Donna Rogers received some very good news just before a media event on Thursday (May 26) to announce the pending opening of Peterborough’s new Consumption and Treatment Services site (CTS), located at the Opioid Response Hub at 220 Simcoe Street in downtown Peterborough.
The executive director of Four Counties Addiction Services Team (Fourcast), the lead agency for the CTS, received a message from Health Canada giving the green light for the CTS to open in mid-June as planned.
“Your request for an exemption from the Controlled Drugs and Substances Act to operate a supervised consumption site at the Peterborough CTS safe consumption site has been granted pursuant to section 51.1 of the CDSA and is valid for a period of up to three years,” Rogers said, reading the message from Health Canada to local media, who had been invited to tour the CTS prior to its public opening.
VIDEO: Donna Rogers reads Health Canada exemption approval for Peterborough’s CTS
Fourcast and the other agencies involved in the CTS — Peterborough City-County Paramedics, Peterborough 360 Degree Nurse Practitioner-Led Clinic, Peterborough Public Health, and PARN – Your Community AIDS Resource Network — weren’t expecting to hear from Health Canada until next week, following a site inspection on May 16 that was the final stage of the approval process.
While the Opioid Response Hub at 220 Simcoe has already been already offering supports to people who use drugs, Health Canada’s approval permits the supervised use of illegal substances in the CTS.
“From the day of the CTS funding announcement to the Health Canada final inspection, we actually had 55 working days to get us to this point,” Rogers said. “It took an army of enthusiastic and compassionate people to arrive at this outcome. Fourcast staff, community partners and others combined to procure everything from steel tables (for the CTS’s three consumption booths) — that had to have their legs cut in order to fit the size — to soap dispensers. We also had to hire a staff team who will work at the CTS.”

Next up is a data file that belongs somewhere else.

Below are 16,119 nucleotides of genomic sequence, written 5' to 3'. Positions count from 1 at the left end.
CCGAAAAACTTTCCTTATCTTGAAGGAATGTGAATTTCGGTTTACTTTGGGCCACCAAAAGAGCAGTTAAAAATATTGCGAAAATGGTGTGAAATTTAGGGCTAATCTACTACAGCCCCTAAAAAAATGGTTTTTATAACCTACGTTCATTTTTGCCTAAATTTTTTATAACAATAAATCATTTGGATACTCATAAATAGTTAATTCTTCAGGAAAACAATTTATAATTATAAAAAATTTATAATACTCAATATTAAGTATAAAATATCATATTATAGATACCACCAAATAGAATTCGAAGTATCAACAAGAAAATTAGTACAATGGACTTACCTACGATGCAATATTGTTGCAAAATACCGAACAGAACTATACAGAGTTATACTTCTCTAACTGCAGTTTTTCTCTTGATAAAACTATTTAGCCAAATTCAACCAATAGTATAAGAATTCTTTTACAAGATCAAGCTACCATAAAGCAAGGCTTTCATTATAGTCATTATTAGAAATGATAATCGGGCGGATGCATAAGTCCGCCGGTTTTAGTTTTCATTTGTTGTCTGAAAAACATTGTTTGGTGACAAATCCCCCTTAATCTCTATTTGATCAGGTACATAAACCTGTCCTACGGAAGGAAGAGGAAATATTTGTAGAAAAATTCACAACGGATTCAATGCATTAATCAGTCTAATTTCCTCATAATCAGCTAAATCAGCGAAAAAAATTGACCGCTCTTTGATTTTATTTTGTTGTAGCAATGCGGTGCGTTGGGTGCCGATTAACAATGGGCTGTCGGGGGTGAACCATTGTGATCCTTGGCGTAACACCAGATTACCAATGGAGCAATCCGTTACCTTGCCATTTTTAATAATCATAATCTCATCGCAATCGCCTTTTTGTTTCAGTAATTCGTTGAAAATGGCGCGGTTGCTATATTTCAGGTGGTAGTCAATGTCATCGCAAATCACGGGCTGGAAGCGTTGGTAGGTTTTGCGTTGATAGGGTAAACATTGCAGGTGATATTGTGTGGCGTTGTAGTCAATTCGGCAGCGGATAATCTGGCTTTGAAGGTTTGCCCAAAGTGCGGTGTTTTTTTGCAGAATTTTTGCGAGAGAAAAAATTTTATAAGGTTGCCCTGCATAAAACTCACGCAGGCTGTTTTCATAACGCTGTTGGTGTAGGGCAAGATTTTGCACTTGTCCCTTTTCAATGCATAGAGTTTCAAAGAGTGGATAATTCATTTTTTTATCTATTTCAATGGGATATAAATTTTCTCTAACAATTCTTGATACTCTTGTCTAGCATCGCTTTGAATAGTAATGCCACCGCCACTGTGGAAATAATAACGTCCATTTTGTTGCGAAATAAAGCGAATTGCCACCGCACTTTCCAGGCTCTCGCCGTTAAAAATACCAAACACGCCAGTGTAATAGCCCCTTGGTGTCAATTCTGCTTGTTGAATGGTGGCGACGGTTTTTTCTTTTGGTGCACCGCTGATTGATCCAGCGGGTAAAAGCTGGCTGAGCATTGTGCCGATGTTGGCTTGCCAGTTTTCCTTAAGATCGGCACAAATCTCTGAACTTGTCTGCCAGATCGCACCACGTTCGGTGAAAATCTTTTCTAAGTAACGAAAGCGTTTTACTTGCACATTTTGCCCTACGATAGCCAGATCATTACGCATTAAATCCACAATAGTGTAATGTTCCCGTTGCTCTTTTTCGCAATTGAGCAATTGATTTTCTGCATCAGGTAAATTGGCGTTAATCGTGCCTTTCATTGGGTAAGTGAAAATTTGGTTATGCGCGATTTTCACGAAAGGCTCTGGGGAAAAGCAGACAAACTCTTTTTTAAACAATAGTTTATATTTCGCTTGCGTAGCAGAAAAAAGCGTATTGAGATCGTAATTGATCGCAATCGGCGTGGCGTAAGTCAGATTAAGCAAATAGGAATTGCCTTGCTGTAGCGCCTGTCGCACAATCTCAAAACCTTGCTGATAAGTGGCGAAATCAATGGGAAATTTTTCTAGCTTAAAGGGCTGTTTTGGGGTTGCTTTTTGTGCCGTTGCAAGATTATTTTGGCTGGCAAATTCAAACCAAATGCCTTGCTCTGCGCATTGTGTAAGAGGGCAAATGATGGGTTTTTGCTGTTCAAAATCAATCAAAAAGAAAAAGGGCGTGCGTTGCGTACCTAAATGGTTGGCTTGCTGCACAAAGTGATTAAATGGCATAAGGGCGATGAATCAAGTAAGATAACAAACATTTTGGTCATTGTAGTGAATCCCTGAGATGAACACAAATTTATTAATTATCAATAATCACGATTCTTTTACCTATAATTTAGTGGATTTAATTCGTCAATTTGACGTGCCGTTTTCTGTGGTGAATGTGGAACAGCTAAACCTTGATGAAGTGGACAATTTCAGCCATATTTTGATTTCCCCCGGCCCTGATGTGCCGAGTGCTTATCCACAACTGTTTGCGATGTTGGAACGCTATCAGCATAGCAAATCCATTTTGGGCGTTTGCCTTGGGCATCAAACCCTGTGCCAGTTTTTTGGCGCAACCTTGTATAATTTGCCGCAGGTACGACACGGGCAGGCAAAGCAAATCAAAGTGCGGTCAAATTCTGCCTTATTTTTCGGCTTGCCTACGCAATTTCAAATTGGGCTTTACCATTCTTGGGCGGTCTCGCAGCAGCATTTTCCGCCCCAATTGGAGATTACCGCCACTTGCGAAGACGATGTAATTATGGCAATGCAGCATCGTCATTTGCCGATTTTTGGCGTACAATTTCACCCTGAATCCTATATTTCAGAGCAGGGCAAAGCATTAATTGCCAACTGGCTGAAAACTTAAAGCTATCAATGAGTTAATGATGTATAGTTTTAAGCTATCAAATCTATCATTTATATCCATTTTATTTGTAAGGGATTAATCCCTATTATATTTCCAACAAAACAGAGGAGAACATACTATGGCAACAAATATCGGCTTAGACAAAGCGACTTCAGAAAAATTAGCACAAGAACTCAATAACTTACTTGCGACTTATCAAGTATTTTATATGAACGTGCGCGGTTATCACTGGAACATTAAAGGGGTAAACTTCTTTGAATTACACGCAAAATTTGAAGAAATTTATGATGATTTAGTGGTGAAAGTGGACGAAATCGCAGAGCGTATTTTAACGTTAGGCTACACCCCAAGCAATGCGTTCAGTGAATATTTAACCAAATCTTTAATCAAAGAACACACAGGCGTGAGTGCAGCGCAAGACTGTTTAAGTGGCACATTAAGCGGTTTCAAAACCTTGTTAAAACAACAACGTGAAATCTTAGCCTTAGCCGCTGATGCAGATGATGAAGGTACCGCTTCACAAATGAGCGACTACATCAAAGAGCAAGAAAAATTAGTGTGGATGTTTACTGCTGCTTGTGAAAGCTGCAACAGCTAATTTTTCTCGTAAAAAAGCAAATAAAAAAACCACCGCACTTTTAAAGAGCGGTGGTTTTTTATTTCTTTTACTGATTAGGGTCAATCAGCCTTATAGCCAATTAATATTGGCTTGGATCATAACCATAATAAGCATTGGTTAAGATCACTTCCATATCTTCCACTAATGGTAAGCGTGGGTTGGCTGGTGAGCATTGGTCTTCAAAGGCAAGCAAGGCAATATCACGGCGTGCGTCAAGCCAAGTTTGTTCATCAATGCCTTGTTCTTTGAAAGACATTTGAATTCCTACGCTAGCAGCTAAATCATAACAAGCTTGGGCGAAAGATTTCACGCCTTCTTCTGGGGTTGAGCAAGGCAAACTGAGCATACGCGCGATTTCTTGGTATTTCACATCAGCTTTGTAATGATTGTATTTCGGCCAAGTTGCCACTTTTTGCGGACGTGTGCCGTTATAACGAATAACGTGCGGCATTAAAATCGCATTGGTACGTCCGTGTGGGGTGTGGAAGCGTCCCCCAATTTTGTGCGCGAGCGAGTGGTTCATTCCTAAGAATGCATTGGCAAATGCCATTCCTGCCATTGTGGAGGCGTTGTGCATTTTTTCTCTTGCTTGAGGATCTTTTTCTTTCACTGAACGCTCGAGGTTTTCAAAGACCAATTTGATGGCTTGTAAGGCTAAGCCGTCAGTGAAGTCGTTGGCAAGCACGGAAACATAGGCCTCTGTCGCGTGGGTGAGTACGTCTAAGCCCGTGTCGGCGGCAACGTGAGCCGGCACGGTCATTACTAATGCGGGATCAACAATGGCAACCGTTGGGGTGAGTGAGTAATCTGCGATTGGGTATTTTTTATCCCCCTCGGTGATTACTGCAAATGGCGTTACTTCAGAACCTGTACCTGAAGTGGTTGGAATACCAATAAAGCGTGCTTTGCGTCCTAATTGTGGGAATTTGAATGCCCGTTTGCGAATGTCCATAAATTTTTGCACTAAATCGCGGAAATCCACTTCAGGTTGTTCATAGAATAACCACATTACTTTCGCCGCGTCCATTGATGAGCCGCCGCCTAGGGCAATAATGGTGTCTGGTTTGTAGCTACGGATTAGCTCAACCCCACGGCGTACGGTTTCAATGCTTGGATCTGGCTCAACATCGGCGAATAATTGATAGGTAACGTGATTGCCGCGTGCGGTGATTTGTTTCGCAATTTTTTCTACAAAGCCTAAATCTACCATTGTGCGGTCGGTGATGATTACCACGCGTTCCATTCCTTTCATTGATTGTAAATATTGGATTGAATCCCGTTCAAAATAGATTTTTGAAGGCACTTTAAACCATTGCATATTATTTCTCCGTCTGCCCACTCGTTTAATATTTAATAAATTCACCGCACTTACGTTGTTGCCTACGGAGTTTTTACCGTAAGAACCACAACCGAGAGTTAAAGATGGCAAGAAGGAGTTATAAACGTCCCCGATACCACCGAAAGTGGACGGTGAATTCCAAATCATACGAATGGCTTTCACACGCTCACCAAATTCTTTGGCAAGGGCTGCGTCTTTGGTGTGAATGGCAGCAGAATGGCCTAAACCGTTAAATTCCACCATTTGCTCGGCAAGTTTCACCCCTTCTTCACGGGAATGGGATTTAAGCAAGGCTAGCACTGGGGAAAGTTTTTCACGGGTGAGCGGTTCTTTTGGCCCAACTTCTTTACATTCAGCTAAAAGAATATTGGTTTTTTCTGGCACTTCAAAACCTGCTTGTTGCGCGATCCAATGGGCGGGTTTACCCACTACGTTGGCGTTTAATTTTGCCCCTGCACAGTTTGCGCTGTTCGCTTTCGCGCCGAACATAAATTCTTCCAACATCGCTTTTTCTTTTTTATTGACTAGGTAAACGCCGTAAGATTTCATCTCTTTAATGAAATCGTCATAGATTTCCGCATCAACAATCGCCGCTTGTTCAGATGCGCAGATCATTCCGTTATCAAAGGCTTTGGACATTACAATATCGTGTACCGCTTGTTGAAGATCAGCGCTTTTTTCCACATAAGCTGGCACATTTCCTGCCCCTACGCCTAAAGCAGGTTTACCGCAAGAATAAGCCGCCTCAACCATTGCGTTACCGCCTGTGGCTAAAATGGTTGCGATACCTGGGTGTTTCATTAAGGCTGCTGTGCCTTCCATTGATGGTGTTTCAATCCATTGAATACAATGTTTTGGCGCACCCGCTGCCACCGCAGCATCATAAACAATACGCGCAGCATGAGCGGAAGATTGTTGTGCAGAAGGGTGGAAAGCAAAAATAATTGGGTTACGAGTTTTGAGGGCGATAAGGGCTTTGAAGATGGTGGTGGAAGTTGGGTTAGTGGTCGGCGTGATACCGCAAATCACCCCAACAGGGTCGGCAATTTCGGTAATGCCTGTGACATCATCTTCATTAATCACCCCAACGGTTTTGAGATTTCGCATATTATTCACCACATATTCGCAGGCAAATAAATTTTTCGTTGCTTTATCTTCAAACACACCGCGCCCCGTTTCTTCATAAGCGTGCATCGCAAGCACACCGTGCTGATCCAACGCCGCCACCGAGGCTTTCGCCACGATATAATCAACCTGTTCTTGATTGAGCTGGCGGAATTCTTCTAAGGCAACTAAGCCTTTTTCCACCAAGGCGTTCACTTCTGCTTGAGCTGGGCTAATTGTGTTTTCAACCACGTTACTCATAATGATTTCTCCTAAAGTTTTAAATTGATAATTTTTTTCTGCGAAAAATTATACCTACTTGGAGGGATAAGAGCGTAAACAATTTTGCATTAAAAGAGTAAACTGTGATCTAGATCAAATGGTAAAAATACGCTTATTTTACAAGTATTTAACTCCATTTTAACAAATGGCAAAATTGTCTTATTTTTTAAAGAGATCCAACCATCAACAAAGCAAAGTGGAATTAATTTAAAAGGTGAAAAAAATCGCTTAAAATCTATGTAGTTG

Rogers thanked the Community Foundation of Greater Peterborough (CFGP) for their support of last year’s ‘Light The Way To $160K’ campaign that raised funds to renovate the former Greyhound bus terminal at 220 Simcoe Street so it could be used as an Opioid Response Hub, including the CTS.
“If not for the generosity of donors, we would not have been optimally prepared to move forward immediately following the funding decision,” Rogers said, referring to the province’s decision in February to approve $1.3 million in funding for the CTS — a decision the partner agencies in the CTS had been waiting for since late 2020. “The CFGP leadership and support allowed us to move forward and transform a bus station into a usable CTS site.”
Rogers also acknowledged the work of Kevin Mooney Construction — “an incredibly valuable partner” — for their efforts in accommodating “our very ambitious renovation timeline” during a time of supply and labour shortages caused by the pandemic.
Rogers had special praise for Kevin MacDonald, the owner of 220 Simcoe Street.
“Kevin said yes to being a landlord to a CTS — he bought this building and leased it to us for this purpose,” Rogers said. “He has stayed quietly in the background, applauding our progress. Today, I applaud Kevin for giving our community the opportunity to reach this milestone.”
The CTS will have a “soft opening” on Monday, June 13th. During the first week, it will be open from 11 a.m. to 4 p.m. Hours will then expand to 11 a.m. to 7 p.m., with further expansion as the service is established and the demand for the service and needs of users is evaluated.
“The CTS will be part of a broader system response to the opioid crisis in our community,” Rogers said. “The CTS will afford service users another option where they can reduce the harms from using the toxic street drug supply.”
Rogers added the CTS will complement other harm reduction services offered in the community, including the Safer Supply Program offered by the Peterborough 360 Degree Nurse Practitioner-Led Clinic and PARN’s Harm Reduction Works program that helps distribute sterile drug-using equipment and provides overdose prevention training and Naloxone distribution.